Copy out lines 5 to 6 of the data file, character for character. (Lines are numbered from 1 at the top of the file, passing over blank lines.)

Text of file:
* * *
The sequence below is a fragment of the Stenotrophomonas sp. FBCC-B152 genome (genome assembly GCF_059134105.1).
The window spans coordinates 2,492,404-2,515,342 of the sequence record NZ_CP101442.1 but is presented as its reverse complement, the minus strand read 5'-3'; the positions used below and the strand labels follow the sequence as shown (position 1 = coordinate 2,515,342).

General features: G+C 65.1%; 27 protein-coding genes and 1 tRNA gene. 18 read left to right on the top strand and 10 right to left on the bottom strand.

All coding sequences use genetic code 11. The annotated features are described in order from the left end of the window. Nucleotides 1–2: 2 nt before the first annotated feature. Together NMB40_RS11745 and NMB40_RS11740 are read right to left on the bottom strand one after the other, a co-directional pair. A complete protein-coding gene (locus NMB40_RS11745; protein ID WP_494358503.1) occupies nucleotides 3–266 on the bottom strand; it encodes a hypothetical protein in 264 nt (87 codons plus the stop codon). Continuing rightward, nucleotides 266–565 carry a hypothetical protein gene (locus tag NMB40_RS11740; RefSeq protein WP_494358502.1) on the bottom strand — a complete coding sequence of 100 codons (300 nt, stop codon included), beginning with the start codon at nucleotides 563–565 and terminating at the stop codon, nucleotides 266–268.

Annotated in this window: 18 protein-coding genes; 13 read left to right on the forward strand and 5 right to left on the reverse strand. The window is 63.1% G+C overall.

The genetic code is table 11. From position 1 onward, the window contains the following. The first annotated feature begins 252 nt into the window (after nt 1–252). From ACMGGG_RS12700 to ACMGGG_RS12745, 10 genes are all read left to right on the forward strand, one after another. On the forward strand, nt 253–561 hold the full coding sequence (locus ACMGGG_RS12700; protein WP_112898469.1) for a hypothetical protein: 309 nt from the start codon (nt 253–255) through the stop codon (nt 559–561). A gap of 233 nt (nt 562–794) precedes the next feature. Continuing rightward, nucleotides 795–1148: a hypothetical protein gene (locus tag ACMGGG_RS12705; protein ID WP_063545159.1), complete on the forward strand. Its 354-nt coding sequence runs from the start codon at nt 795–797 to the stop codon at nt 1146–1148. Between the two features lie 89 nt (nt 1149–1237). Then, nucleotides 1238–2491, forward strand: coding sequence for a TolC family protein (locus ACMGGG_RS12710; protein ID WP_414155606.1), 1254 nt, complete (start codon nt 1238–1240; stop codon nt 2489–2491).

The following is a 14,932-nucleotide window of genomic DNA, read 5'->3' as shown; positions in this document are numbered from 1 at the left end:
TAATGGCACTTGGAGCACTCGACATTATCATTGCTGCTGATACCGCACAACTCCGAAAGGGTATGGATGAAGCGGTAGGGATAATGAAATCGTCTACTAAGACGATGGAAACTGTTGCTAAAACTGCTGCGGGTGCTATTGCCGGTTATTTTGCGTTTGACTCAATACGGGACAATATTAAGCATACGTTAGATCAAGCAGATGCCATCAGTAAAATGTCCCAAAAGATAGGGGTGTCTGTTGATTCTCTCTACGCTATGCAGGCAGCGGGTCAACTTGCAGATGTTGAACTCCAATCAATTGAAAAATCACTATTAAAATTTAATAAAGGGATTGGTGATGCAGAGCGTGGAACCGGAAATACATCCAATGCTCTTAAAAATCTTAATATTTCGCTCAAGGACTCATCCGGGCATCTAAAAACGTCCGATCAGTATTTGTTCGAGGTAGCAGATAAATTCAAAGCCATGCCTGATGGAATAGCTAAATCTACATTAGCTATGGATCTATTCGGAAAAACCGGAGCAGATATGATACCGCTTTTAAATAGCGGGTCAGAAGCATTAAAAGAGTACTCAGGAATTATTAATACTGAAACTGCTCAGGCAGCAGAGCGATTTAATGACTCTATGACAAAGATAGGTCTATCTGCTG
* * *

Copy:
Annotated in this window: 18 protein-coding genes; 13 read left to right on the forward strand and 5 right to left on the reverse strand. The window is 63.1% G+C overall.

The genetic code is table 11. From position 1 onward, the window contains the following. The first annotated feature begins 252 nt into the window (after nt 1–252). From ACMGGG_RS12700 to ACMGGG_RS12745, 10 genes are all read left to right on the forward strand, one after another. On the forward strand, nt 253–561 hold the full coding sequence (locus ACMGGG_RS12700; protein WP_112898469.1) for a hypothetical protein: 309 nt from the start codon (nt 253–255) through the stop codon (nt 559–561). A gap of 233 nt (nt 562–794) precedes the next feature. Continuing rightward, nucleotides 795–1148: a hypothetical protein gene (locus tag ACMGGG_RS12705; protein ID WP_063545159.1), complete on the forward strand. Its 354-nt coding sequence runs from the start codon at nt 795–797 to the stop codon at nt 1146–1148. Between the two features lie 89 nt (nt 1149–1237). Then, nucleotides 1238–2491, forward strand: coding sequence for a TolC family protein (locus ACMGGG_RS12710; protein ID WP_414155606.1), 1254 nt, complete (start codon nt 1238–1240; stop codon nt 2489–2491).